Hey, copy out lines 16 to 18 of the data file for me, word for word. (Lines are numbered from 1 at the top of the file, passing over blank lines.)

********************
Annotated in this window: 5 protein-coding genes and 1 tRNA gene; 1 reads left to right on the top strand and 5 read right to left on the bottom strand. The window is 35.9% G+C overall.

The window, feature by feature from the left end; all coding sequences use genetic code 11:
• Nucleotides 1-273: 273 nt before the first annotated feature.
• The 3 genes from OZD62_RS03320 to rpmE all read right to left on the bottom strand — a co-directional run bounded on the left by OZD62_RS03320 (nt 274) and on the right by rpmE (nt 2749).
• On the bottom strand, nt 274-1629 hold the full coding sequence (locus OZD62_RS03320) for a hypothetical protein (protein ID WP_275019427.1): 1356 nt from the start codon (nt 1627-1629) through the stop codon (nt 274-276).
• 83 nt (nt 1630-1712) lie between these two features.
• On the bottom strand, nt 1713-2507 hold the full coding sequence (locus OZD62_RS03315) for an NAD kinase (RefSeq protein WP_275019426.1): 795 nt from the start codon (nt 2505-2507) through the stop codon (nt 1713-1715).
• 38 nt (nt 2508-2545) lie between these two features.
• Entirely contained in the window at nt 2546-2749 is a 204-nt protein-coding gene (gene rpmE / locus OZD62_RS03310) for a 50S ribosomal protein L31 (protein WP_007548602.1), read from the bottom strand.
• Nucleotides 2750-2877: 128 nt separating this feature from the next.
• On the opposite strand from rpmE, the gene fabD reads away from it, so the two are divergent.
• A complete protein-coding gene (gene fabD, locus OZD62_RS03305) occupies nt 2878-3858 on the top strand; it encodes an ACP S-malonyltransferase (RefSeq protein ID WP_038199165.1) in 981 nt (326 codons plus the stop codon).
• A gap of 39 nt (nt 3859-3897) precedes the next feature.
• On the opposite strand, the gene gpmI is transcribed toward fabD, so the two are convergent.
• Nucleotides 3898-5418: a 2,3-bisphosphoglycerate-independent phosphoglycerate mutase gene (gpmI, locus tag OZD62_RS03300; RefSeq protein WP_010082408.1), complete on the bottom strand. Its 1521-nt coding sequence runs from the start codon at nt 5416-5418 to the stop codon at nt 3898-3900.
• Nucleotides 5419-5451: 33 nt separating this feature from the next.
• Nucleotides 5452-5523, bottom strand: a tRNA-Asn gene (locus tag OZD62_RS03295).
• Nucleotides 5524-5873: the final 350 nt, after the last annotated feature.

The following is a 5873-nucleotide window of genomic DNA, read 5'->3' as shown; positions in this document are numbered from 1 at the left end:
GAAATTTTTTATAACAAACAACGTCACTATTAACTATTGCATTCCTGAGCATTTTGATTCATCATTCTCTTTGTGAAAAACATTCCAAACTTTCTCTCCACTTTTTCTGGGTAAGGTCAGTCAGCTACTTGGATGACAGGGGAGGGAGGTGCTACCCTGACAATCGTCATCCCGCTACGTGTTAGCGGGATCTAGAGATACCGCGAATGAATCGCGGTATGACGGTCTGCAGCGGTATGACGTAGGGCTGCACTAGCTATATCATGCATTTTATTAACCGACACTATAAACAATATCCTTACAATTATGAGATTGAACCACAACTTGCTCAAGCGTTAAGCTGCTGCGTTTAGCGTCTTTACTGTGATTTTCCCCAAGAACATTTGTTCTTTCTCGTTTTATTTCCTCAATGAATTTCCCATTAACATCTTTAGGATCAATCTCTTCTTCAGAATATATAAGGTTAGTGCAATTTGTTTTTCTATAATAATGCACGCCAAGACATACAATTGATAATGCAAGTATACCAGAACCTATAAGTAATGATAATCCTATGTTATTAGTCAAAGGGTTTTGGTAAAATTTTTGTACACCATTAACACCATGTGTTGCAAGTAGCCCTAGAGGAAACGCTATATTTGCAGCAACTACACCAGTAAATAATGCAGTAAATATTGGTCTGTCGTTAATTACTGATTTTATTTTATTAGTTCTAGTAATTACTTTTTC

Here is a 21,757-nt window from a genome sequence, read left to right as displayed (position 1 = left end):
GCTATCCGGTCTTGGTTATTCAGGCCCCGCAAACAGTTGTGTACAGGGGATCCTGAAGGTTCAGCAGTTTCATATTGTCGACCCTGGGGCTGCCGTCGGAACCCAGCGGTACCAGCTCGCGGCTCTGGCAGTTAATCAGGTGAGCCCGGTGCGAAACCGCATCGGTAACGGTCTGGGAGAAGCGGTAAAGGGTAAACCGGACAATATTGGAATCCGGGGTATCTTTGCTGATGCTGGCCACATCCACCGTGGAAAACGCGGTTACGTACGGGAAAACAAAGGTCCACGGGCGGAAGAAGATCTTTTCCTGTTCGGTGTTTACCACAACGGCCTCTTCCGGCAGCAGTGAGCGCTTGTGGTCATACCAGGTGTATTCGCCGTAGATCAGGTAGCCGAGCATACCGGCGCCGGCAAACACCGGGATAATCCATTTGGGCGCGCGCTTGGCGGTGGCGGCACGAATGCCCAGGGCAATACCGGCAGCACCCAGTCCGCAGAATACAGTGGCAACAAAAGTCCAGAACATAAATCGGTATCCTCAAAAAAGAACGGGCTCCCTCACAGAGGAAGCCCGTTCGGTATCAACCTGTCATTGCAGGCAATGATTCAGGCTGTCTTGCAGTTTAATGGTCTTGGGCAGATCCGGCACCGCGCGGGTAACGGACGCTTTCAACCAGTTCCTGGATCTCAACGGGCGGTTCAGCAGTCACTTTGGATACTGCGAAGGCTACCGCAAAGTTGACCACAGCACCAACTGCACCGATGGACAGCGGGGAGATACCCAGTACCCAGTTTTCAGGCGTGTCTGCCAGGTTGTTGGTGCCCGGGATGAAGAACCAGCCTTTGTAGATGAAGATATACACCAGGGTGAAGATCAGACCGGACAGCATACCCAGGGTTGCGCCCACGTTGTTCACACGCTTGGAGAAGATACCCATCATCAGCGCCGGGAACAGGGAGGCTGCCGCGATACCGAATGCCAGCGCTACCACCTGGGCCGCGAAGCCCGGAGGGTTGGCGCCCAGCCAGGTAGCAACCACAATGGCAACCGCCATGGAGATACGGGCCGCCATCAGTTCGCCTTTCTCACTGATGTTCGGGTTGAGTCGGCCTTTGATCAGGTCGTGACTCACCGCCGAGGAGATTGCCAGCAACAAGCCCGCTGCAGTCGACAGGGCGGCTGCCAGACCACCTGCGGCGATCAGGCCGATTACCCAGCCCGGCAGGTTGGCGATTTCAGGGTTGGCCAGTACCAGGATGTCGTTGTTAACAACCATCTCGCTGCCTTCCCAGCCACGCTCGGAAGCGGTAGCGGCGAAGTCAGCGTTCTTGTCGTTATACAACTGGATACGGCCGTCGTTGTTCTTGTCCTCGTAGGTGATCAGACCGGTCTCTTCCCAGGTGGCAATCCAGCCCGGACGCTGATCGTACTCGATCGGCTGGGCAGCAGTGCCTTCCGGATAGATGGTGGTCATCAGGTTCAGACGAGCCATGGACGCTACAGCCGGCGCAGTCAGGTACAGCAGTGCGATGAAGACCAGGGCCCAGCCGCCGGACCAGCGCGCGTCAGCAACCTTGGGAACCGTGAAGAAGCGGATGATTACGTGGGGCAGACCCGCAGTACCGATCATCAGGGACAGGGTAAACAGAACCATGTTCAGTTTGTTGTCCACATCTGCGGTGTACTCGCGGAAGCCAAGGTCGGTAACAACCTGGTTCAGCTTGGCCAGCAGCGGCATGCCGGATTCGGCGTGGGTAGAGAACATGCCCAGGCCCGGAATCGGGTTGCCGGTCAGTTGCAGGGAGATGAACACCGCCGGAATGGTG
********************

• Nucleotides 5419-5451: 33 nt separating this feature from the next.
• Nucleotides 5452-5523, bottom strand: a tRNA-Asn gene (locus tag OZD62_RS03295).
• Nucleotides 5524-5873: the final 350 nt, after the last annotated feature.